And so, almost fifteen years after the concert took place, Alice In Chains’ seminal unplugged album returns on limited edition (just 500 copies) double red vinyl courtesy of What Records and Music On Vinyl. As with ‘Dirt’ it is an edition that raises the bar in terms of audio quality that can be expected from releases and it will undoubtedly prove to be a valuable addition to the AiC fan’s collection.
Alice in chains’ ‘unplugged’ performance maintains a very special place in many fan’s hearts because it proved, tragically, to be Layne Staley’s final appearance with the band. Much has been made, over the years, of Layne’s appearance at that gig, of the rumours and myths that surrounded the man at that time and so forth, but when listening to it on record none of that matters. What does matter is the performance itself and in that department Layne simply shone, as did the whole band. With the barest minimum of outside interference (unlike Korn who required an entire army of musicians to make their music palatable) AiC simply drafted in fellow Seattleite Scotty Olson to augment their material and worked to craft a set that contained much of their quieter material (drawing heavily from ‘jar of flies’ and ‘sap’) as well as a few surprises (who ever would have thought ‘sludge factory’ would work quite so well?).
The net result was far more electrifying than is generally credited. Layne’s voice remained as characteristic and powerful as ever – his performance on ‘down in hole’ in particular sending shivers down the spine, whilst the band’s fabled harmonies were undiminished. Moreover the band’s fabled sense of humour was firmly in place (although it is less evident on the audio recording than on the DVD due to edits) and you can feel that the love showered upon the band by the receptive audience (including Metallica who had turned up to show their support) was firmly reciprocated. So many highlights abound the ‘unplugged’ set – Sean’s mindboggling drum intro to ‘no excuses’, the latent menace of ‘frogs’, the confessional ‘angry chair’ (complete with Layne on guitar) and the stunning last-minute inclusion of ‘the killer is me’ are all showcases of everything that made Alice in Chains a truly special band to their followers – that it is simpler just to start at the beginning and finish at the end, missing nothing out and revelling once more in Jerry Cantrell’s warm acoustic tones.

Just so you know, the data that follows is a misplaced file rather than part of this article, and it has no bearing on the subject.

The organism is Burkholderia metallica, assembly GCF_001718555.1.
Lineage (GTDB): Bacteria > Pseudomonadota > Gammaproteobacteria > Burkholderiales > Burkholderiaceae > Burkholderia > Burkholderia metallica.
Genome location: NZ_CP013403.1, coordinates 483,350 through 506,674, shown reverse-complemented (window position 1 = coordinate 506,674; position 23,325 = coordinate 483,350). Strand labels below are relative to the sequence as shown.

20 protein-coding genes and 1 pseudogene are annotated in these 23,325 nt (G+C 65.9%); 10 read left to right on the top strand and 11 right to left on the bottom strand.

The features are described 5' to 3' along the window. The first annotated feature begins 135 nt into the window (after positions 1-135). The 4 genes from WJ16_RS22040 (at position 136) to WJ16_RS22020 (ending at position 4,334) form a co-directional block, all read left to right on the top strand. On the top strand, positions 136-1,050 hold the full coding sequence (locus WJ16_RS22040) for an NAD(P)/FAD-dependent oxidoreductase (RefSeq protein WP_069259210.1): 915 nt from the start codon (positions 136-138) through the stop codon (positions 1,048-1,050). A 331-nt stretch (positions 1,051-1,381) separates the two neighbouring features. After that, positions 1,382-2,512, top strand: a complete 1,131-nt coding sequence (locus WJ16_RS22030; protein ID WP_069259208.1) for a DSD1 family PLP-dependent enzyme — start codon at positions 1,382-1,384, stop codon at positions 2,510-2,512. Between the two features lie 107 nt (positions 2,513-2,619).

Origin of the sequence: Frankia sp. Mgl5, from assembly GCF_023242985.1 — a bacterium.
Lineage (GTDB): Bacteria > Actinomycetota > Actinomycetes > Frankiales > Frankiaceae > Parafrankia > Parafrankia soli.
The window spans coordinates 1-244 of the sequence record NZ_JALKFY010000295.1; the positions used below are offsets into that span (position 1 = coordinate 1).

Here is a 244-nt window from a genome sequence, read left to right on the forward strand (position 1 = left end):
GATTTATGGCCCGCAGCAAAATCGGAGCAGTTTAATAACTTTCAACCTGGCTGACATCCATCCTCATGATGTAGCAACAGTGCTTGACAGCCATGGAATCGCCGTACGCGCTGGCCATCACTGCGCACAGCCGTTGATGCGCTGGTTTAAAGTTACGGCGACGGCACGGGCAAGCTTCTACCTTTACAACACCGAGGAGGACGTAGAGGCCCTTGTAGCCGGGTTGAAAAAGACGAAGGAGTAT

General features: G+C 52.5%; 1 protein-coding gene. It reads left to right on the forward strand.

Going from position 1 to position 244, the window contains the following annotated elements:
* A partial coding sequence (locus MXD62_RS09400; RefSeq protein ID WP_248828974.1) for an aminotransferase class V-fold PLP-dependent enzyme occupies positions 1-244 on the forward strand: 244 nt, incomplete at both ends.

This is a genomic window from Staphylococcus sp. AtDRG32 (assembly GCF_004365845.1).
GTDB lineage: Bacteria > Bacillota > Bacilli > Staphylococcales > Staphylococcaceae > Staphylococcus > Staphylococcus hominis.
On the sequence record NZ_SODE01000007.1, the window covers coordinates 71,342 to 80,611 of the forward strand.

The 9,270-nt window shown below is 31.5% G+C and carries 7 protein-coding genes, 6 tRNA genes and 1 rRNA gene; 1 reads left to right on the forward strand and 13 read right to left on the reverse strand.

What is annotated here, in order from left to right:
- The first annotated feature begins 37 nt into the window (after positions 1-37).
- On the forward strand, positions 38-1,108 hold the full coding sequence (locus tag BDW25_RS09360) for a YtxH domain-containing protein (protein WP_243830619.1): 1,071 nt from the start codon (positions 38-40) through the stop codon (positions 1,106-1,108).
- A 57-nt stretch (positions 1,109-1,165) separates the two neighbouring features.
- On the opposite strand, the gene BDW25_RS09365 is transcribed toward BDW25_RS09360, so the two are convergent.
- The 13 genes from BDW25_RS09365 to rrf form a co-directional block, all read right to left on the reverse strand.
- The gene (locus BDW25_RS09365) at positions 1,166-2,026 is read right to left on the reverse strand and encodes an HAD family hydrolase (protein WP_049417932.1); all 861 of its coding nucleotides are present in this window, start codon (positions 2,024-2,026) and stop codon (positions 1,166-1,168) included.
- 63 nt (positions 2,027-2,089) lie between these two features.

It is to this end that this vinyl edition becomes essential. An audiophile release, Music On Vinyl have crafted the most sonically perfect version of the album yet released. The 180grm vinyl is strong enough and resilient enough to maintain its quality far longer than the old, shallow plastic platters and the mastering, reproduced on dense vinyl, allows all the warmth of the instruments to shine through. Just listening to the gentle opener ‘nutshell’ is enough to bring tears to the eyes, while the stripped down vocal harmony on verse three of ‘brother’ should have even the stoniest of heart wailing like a baby. Every note, every nuance is perfectly reproduced here and if you own a good turntable then you owe it to yourself to invest in this collector’s item without further delay.
As with ‘dirt’, however, I have some minor reservations. The sleeve, alas, is stripped bare, offering nothing in the way of extra photos or liner notes and at the very least it would have been preferable to have had it as a gatefold release. In these days of super-deluxe collector’s editions one can’t help but become spoiled and feel as if so special a set deserves greater attention to detail on the packaging. Nonetheless, for the music alone (and that is, after all, what we are here for) this gains a high mark as the sonic reproduction is flawless. Another feather in the fledgling label’s cap and another triumph for fans of the vinyl record.